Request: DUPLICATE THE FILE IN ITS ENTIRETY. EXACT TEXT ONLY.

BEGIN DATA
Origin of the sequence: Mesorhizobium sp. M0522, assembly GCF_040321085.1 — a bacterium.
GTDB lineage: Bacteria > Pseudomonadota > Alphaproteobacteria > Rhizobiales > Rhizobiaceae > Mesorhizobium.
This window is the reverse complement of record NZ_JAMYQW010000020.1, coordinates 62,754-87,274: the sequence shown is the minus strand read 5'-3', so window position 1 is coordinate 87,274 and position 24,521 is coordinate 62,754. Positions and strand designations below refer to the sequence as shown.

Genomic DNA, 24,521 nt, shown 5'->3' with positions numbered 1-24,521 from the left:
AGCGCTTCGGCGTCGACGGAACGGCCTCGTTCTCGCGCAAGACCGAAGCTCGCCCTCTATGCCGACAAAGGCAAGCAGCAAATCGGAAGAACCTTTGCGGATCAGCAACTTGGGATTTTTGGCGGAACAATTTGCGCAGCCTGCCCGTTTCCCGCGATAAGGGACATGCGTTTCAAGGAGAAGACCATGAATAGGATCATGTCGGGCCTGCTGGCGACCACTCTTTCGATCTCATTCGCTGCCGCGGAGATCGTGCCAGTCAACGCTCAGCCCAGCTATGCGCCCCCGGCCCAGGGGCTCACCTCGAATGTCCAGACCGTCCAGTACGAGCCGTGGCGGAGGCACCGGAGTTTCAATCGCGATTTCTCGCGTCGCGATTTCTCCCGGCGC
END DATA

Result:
Origin of the sequence: Mesorhizobium sp. M0522, assembly GCF_040321085.1 — a bacterium.
GTDB lineage: Bacteria > Pseudomonadota > Alphaproteobacteria > Rhizobiales > Rhizobiaceae > Mesorhizobium.
This window is the reverse complement of record NZ_JAMYQW010000020.1, coordinates 62,754-87,274: the sequence shown is the minus strand read 5'-3', so window position 1 is coordinate 87,274 and position 24,521 is coordinate 62,754. Positions and strand designations below refer to the sequence as shown.

Genomic DNA, 24,521 nt, shown 5'->3' with positions numbered 1-24,521 from the left:
AGCGCTTCGGCGTCGACGGAACGGCCTCGTTCTCGCGCAAGACCGAAGCTCGCCCTCTATGCCGACAAAGGCAAGCAGCAAATCGGAAGAACCTTTGCGGATCAGCAACTTGGGATTTTTGGCGGAACAATTTGCGCAGCCTGCCCGTTTCCCGCGATAAGGGACATGCGTTTCAAGGAGAAGACCATGAATAGGATCATGTCGGGCCTGCTGGCGACCACTCTTTCGATCTCATTCGCTGCCGCGGAGATCGTGCCAGTCAACGCTCAGCCCAGCTATGCGCCCCCGGCCCAGGGGCTCACCTCGAATGTCCAGACCGTCCAGTACGAGCCGTGGCGGAGGCACCGGAGTTTCAATCGCGATTTCTCGCGTCGCGATTTCTCCCGGCGC